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When borrowers push banks to a corner

India is unlikely to be affected by the sub-prime lending woes of the U.S. in the property sector, says SRIKALA BHASHYAM

In the last two weeks, the U.S. sub-prime loan controversy has dominated the global media with stock markets across the world shedding 3-4 per cent in trading sessions on a routine basis. While it has already raised doubts about Indian equity market’s bull-run story, many have written asking about its impact on the Indian property scene. PropertyPlus thought it is worthwhile to make a comparison between the Indian property sector and the U.S. market in the light of c urrent scenario.

The two models

To start with, sub-prime lending is done to borrowers who do not have the credit worthiness to borrow at prime lending rate in the U.S. Thanks to the presence of efficient credit scoring model, the U.S. banks have the advantage of pricing their loan products according to the risk profile of customers. For instance, a borrower’s interest rate can vary by as much as 3-4 per cent (higher) because of poor credit score. The credit score again depends on the financial discipline, track record of borrowers over the years.

In India, on the other hand, the lending rate is fixed and there is very little variance between different set of borrowers. This is not the case when it comes to commercial loans because a large corporate walks away with an interest rate below the prime lending rate while a small or medium-sized unit has to cough up a much higher rate.

In the case of retail loans, banks tend to price their loans cheaper when they have bulk loans. For instance, if a builder has an arrangement with a bank, his customers would be offered loans which are slightly cheaper than the prevailing rate. Here again, the flexibility tends to be higher on the amount front.

The absence of pricing loans on a differential basis could prove a blessing in disguise for the Indian primary market! Here, banks don’t offer loans to customers who are not creditworthy unlike in the U.S. where a high-risk borrower too is eligible for loans at a much higher rate. Because of the sub-prime lending rate opportunity in the U.S., a number of banks and hedge funds have got themselves into a financial crisis at present.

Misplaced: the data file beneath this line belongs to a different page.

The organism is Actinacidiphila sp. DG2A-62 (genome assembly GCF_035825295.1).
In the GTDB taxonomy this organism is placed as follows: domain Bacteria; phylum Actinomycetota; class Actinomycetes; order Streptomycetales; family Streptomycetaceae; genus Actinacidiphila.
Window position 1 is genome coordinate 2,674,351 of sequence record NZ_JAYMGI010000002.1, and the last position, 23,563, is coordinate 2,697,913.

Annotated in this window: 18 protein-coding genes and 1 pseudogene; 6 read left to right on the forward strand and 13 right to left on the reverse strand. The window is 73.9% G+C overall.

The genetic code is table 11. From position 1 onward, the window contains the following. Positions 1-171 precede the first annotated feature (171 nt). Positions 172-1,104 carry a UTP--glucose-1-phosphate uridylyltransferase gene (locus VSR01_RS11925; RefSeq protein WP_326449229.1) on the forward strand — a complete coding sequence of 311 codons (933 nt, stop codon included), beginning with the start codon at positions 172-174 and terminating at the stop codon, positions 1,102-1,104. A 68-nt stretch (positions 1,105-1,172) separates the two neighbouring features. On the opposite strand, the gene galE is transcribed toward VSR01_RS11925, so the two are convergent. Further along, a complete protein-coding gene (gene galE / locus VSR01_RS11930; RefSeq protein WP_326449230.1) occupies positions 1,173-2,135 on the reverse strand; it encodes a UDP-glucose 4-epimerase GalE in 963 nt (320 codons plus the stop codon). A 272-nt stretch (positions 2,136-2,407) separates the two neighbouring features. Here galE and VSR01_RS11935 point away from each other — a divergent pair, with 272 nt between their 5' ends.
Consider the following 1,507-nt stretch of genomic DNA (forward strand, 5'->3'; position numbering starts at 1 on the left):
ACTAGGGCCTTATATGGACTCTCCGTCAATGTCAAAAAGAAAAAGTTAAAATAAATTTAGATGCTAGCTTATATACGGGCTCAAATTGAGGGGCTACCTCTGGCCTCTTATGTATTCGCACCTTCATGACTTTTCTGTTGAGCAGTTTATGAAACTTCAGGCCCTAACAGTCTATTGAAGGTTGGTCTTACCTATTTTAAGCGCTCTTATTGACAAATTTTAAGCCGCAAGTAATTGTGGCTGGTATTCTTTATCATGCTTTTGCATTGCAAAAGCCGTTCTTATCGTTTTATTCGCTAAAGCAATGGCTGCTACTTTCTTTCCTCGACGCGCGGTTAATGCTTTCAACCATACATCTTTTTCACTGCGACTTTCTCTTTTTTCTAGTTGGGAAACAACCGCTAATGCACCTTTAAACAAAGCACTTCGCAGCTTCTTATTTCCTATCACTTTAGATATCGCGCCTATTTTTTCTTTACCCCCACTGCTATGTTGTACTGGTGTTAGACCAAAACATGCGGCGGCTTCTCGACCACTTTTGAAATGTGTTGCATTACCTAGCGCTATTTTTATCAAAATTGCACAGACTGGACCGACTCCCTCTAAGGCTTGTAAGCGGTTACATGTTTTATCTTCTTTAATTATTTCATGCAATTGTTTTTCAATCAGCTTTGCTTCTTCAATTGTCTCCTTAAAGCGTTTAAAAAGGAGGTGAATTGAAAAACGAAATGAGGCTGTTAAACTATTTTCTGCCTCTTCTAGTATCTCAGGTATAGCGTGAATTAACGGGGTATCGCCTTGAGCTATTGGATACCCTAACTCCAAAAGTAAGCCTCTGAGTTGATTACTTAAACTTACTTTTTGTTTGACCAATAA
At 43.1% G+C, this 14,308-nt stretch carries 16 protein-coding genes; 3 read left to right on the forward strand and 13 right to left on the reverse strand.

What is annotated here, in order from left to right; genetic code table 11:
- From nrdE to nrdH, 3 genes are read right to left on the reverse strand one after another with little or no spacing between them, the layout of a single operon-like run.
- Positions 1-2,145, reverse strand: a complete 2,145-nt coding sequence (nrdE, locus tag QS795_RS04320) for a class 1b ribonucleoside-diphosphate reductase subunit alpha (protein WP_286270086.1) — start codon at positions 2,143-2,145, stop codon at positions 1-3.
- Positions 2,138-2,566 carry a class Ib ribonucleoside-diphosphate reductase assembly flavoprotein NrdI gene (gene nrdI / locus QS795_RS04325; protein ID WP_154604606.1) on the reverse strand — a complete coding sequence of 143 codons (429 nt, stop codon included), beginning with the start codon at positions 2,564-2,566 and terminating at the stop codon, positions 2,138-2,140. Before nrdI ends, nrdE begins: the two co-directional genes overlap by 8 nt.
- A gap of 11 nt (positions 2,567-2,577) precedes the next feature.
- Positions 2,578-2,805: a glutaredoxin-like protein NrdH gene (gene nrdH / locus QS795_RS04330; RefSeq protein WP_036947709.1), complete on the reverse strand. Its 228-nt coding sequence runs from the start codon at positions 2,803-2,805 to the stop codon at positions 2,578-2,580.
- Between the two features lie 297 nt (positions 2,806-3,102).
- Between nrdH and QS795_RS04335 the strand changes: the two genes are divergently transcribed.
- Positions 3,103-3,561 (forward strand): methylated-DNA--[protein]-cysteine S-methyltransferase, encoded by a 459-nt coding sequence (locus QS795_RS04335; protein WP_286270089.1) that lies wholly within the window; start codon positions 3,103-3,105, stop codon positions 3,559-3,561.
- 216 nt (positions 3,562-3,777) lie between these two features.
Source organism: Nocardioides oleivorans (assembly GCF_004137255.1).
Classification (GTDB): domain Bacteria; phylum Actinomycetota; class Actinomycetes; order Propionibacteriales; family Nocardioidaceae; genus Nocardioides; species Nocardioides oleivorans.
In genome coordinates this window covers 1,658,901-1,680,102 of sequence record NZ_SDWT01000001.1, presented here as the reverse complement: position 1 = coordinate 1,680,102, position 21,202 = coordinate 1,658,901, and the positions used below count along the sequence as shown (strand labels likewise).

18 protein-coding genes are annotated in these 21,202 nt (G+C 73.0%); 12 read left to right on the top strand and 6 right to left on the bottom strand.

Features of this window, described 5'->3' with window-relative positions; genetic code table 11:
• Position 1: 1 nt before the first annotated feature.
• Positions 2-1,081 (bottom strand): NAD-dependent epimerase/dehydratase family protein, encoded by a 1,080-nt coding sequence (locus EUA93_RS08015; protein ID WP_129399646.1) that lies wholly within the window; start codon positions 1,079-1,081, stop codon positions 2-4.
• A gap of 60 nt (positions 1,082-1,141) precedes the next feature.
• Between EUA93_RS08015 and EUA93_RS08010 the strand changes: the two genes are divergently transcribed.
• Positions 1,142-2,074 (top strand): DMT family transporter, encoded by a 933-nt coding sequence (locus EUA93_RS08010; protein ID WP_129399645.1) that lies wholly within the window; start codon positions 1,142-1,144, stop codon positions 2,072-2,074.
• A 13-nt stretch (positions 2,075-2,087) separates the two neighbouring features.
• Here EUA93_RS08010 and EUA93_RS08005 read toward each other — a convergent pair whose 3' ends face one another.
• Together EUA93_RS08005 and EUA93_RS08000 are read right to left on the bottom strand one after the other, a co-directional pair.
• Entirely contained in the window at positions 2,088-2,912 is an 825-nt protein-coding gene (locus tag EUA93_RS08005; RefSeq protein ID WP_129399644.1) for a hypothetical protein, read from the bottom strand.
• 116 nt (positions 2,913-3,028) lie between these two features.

In the case of sub-prime borrowers, a weak property market can push them to delinquencies as these borrowers would be the first to default loans.

The risk factor

Now, does it mean Indian banks don’t carry any risk of delinquencies? The answer is ‘no’ because in a rising interest rate economy coupled with falling property prices scenario, the borrower would be pushed to default on his home loan. Luckily for the Indian property buyers, interest rates are showing signs of stabilisation after a continuous rise though property prices have begun to show a decline. Bankers admit that the non-performing assets have begun to rise but the situation is manageable.

More importantly, banks in India have a cap on high-risk loan portfolio and generally these loans are not offered beyond a certain limit. Besides credit cards, two-wheeler and personal loans are considered high-risk products but banks don’t lend them beyond a limit.

As a result, India is unlikely to be affected by the sub-prime lending woes of the U.S. in the property sector. However, its effect on the equity markets is likely to continue as banks which take exposure to the U.S. market in turn have invested their liquidity in Indian equity markets.

Unlike property markets, equity markets are much more globalised. The real threat for the Indian property market would come when there is a slackening in the purchasing power of individuals. With Indian companies growing at over 20 per cent on an annual basis and salaries too rising at the rate of 12-14 per cent, the Indian property market story is intact.

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